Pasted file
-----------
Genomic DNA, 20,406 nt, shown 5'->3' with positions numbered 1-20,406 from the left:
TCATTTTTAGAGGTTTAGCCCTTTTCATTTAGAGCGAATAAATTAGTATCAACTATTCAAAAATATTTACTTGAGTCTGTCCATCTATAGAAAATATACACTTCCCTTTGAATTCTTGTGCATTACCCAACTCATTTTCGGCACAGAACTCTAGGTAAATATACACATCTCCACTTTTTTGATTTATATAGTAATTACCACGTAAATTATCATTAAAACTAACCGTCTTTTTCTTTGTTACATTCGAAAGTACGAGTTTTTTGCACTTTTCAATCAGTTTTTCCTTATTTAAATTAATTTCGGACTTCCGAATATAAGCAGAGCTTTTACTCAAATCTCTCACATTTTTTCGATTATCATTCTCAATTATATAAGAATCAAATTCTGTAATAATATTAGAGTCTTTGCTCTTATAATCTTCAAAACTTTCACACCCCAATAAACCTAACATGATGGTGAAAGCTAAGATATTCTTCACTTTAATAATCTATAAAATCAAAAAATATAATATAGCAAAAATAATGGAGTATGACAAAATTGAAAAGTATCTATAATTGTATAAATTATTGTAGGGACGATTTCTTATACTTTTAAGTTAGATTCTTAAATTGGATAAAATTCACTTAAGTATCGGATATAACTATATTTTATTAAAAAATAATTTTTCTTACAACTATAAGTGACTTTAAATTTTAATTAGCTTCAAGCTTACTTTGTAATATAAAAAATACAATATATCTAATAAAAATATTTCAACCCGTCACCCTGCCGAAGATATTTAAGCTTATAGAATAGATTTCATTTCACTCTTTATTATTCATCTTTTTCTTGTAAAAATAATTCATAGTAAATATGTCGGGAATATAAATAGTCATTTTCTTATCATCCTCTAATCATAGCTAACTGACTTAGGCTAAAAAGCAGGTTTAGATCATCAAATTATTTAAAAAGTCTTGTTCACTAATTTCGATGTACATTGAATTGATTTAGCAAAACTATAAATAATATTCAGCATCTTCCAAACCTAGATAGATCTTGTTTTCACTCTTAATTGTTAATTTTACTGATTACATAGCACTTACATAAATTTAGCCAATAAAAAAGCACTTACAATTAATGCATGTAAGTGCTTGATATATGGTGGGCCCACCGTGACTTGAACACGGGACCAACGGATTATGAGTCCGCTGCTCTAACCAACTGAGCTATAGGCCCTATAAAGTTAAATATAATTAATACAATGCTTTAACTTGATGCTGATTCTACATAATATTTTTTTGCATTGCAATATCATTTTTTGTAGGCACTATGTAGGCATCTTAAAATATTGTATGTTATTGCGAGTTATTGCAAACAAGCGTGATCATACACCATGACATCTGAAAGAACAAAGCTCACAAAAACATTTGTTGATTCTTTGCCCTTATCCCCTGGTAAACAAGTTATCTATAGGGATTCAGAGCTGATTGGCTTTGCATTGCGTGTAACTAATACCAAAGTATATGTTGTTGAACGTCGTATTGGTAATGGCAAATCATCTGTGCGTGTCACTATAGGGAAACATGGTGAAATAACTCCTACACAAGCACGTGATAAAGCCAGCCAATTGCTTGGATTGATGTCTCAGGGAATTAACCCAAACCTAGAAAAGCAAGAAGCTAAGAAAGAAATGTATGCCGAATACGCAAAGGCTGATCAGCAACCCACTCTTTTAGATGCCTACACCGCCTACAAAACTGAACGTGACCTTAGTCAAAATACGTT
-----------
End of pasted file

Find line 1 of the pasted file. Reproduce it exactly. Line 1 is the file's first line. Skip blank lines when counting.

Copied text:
Genomic DNA, 20,406 nt, shown 5'->3' with positions numbered 1-20,406 from the left: